People in Michigan do not have an identity crisis. While Michigan is kind of a region to itself, insular and surrounded by huge bodies of water, Michiganders have no issue stating that they are part of the Midwest. If anything Cleveland could be considered partially Appalachian with close proximity to Buffalo and Rochester. Oh, and Cleveland is only around 67 miles closer to Buffalo than Detroit is to Buffalo. And for that matter, Detroit is closer to Buffalo by hundreds of miles than it is to any city in the Upper Peninsula. I forgot to ask, is Akron also Northeastern too? Or are we going to get into a history lesson of who settled Cleveland as opposed to who settled Akron. By the way, look up how Lansing got its name and who settled it.
 
Old 10-31-2015, 10:10 PM
 
4,802 posts, read 3,851,909 times
Reputation: 2585
Quote:
Originally Posted by Republic of Michigan View Post
People in Michigan do not have an identity crisis. While Michigan is kind of a region to itself, insular and surrounded by huge bodies of water, Michiganders have no issue stating that they are part of the Midwest. If anything Cleveland could be considered partially Appalachian with close proximity to Buffalo and Rochester. Oh, and Cleveland is only around 67 miles closer to Buffalo than Detroit is to Buffalo. And for that matter, Detroit is closer to Buffalo by hundreds of miles than it is to any city in the Upper Peninsula. I forgot to ask, is Akron also Northeastern too? Or are we going to get into a history lesson of who settled Cleveland as opposed to who settled Akron. By the way, look up how Lansing got its name and who settled it.
Yeah, though Michiganders DO have consistency with the Great Lakes region more than Ohio does. Probably because almost every Lake touches the state.

Michiganders though seem more in a hurry (fast paced life) and have more of a "tough blue collar" attitude. It is undoubtedly Great Lakes, which in my opinion is separate culturally from the rest of the Midwest. It's its own thing. Ohio shares that only in Cleveland.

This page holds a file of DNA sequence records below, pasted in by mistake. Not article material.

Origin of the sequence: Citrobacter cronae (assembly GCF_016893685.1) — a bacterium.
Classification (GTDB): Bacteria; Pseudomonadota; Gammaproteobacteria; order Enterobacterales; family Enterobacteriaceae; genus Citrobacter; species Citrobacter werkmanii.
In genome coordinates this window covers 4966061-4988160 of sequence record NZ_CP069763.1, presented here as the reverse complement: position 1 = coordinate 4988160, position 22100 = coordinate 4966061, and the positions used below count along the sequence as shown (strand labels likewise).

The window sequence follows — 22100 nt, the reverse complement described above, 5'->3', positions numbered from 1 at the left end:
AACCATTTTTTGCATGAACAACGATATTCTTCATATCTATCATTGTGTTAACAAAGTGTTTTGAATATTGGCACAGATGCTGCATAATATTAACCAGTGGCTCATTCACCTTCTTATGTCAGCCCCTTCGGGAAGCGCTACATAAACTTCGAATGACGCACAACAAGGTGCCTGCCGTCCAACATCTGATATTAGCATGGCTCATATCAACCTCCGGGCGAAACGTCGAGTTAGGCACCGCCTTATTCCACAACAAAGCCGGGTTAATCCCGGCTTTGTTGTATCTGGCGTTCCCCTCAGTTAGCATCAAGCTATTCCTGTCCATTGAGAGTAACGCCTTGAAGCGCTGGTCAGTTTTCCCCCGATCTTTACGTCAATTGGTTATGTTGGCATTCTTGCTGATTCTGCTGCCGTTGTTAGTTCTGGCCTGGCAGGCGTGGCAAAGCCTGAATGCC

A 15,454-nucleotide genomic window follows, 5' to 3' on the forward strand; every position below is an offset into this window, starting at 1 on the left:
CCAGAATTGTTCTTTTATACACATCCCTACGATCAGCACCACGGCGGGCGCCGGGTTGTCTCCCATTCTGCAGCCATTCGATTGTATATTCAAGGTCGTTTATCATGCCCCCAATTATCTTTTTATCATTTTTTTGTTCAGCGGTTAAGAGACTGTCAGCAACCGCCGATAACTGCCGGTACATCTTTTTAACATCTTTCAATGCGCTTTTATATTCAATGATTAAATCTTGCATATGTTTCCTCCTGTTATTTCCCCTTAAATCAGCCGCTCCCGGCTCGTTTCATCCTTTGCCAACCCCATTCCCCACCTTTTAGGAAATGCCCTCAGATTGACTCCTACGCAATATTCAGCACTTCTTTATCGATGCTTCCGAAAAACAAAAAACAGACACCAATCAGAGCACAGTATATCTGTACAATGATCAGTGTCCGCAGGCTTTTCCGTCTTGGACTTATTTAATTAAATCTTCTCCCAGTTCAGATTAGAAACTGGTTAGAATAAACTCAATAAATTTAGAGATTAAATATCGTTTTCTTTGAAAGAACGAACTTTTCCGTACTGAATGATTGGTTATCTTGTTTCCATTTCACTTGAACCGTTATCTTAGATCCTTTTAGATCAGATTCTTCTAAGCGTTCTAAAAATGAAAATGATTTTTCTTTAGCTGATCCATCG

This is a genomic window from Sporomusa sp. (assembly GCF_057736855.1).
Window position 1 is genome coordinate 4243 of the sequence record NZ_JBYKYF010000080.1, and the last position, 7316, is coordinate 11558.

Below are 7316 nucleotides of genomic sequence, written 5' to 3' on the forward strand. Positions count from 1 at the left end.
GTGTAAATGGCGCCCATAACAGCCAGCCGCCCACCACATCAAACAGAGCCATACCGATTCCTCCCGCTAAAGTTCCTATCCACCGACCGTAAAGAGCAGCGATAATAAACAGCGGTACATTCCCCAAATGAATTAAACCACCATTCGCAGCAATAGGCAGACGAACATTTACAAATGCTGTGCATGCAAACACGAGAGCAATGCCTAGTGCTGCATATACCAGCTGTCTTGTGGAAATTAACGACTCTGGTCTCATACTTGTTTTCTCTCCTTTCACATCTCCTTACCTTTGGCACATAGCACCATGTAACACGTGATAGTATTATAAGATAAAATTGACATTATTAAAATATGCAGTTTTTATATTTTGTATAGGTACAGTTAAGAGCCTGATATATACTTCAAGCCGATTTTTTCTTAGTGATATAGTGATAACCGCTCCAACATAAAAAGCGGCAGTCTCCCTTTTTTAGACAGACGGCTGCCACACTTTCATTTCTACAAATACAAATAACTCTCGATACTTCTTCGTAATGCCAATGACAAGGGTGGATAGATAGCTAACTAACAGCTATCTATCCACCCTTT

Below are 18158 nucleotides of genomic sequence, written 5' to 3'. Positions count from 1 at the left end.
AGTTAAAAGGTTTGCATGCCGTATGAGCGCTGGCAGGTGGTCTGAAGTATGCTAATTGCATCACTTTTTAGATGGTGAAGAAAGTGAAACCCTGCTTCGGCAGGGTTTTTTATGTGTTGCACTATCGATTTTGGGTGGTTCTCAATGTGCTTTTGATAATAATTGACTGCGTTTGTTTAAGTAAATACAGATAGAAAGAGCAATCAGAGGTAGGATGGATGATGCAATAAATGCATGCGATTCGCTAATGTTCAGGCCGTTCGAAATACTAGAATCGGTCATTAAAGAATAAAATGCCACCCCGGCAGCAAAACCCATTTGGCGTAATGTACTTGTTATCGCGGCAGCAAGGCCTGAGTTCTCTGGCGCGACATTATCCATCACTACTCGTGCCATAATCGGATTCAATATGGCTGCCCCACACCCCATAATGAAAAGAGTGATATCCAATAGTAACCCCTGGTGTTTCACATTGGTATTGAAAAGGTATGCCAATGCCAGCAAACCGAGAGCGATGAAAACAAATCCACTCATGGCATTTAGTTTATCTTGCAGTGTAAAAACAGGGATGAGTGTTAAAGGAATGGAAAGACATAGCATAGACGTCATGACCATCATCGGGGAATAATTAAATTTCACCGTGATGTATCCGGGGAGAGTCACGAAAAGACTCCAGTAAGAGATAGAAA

Old 11-01-2015, 02:06 AM
 
Location: Appalachian New York, Formerly Louisiana
4,102 posts, read 4,741,940 times
Reputation: 5374
Quote:
Originally Posted by steelers1523 View Post
This is so dumb. By the logic Cleverfield is using then since Hoboken looks like NYC it must be New York right? WRONG. The Northeast is a region that is defined by borders in the census the same as any other border. Its not up for debate.
I get the feeling you are a very rigid, inflexible person.

Debate is the blood of discovery, mate.
 
Old 11-01-2015, 03:08 PM
 
Location: Arch City
1,724 posts, read 1,228,885 times
Reputation: 846
Maryland and Delaware may not have all the elements of the Northeast but culturally and linguistically and politically they are part of the Northeast. Buffalo and Pittsburgh are culturally, demographically and linguistically more like Chicago and Detroit than like Boston or New York.
Please register to post and access all features of our very popular forum. It is free and quick. Over $68,000 in prizes has already been given out to active posters on our forum. Additional giveaways are planned.

Detailed information about all U.S. cities, counties, and zip codes on our site: City-data.com.


Closed Thread

Over $104,000 in prizes was already given out to active posters on our forum and additional giveaways are planned!

Go Back   City-Data Forum > U.S. Forums > General U.S.
Follow City-Data.com founder on our Forum or

All times are GMT -6.

2005-2019, Advameg, Inc. · Please obey Forum Rules · Terms of Use and Privacy Policy · Bug Bounty

City-Data.com - Archive 1, 2, 3, 4, 5, 6, 7, 8, 9, 10, 11, 12, 13, 14, 15, 16, 17, 18, 19, 20, 21, 22, 23, 24, 25, 26, 27, 28, 29, 30, 31, 32, 33, 34, 35 - Top